Academic journal article Journal of Comparative Family Studies

Newlywed's Narrative Themes: Meaning in the First Year of Marriage for African American and White Couples

Academic journal article Journal of Comparative Family Studies

Newlywed's Narrative Themes: Meaning in the First Year of Marriage for African American and White Couples

Article excerpt

Researchers have devoted special attention to examining divergent marriage patterns among African Americans and Whites (Bennett et al., 1989), as well as attitudinal and motivational factors that influence the decision (Bulcroft and Bulcroft, 1993) or desire to marry (South, 1993). These are important topics to address in research on contemporary marriages, particularly with regard to African American marriages for which researchers have reported not only a noticeable decline, but also considerable divorce and separation (Cherlin, 1992; Norton and Moorman, 1987). Recent U.S. Bureau of the Census (1992:7) data indicate that under one-half (43 percent) of African American adults 18 years old or older were currently married in 1992, down from 64 percent in 1970. Sixty-four percent of White adults 18 years old or older were currently married in 1992, down from 73 percent in 1970. The ratio of divorced to married persons rose for both African Americans and Whites from 1970 to 1992. African Americans had a divorce rate of 310 divorced persons per 1,000 married persons in 1992, up from 83 per 1,000 in 1970. Whites had a divorce ratio of 142 divorced persons per 1,000 married persons in 1992, up from 44 per 1,000 in 1970. Given such divergent marriage and divorce patterns over these two decades, there is an important research question to address: What does marriage mean for those African American couples who do marry? Because researchers have not adequately addressed this question for either African American or White couples, we undertook research that analyzed narrative themes in the first year of marriage for both groups of couples. To address the question of meaning, we used data from a study of the early years of marriage in a representative urban sample of African American and White newlyweds. These data were audiotaped narratives in which couples related how they met, their courtship, wedding, their life since the wedding, and their thoughts about the future (Veroff et al., 1993a/b). We examined these narratives in the current study for dominant themes that emerged in the first year of marriage. Three research questions guided the present inquiry: 1) What are the key themes in marriage stories told by African American and White newlyweds? 2) How are the newlyweds similar or dissimilar on such themes? 3)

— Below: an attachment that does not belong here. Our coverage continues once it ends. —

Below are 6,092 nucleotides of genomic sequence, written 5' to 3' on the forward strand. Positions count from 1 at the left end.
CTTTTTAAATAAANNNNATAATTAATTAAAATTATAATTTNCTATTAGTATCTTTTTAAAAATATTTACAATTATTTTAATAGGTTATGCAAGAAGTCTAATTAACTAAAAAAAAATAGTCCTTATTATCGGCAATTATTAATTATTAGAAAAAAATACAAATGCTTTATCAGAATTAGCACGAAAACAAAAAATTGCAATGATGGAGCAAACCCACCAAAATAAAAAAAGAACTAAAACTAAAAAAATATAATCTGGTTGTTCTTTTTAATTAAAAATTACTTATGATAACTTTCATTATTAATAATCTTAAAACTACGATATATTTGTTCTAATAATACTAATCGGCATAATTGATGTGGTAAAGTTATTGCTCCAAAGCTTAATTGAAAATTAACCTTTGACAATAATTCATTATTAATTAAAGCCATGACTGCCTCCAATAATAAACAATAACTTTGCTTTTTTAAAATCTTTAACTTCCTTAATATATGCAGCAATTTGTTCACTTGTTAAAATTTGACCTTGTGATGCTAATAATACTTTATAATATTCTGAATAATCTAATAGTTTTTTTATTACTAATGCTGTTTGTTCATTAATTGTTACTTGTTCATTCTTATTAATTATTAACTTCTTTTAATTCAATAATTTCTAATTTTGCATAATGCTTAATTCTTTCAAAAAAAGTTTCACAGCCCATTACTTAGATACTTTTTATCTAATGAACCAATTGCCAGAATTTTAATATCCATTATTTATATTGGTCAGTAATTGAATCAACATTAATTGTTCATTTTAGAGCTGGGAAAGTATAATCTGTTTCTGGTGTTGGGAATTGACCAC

What do themes in newlyweds' marriage stories reveal about the meaning of marriage in the first year for African American and White couples?

Scholars have argued (Mishler, 1986; Riessman, 1990) that spontaneous accounts elicited in narratives reveal the meaning that people make of their personal experiences, and the concept of "theme" has been used by many anthropologists (Agar, 1980; Cohen, 1948; Opler, 1945) to pinpoint recurring ideas, beliefs, and values that make up meaning in cultural groups. Themes that emerge from narratives told by couples facilitate understanding newlyweds' perceptions of their marital experiences. The comparative analysis of themes in African American and White newlyweds' narratives can clarify how the meanings assigned to marriage by different racial groups are similar or distinct. The results of this comparative study can guide family practitioners in designing more appropriate interventions and finding resources for newlyweds of different racial backgrounds.

The first year of marriage is the time when couples are likely to be developing norms for their marriages (see McGoldrick,1980). The thematic content in newlyweds' narratives may be particularly important for understanding the development of couples' marriage norms and the meaning of marriage in the first year. As Berger and Kellner (1964) indicate, during the early stage of marriage, couples are working out a joint reality that may be the normative foundation for the rest of their married lives. Through a symbolic conversation, newly-married couples create shared meanings about their individual inner world now experienced together (Berger and Kellner, 1964). …

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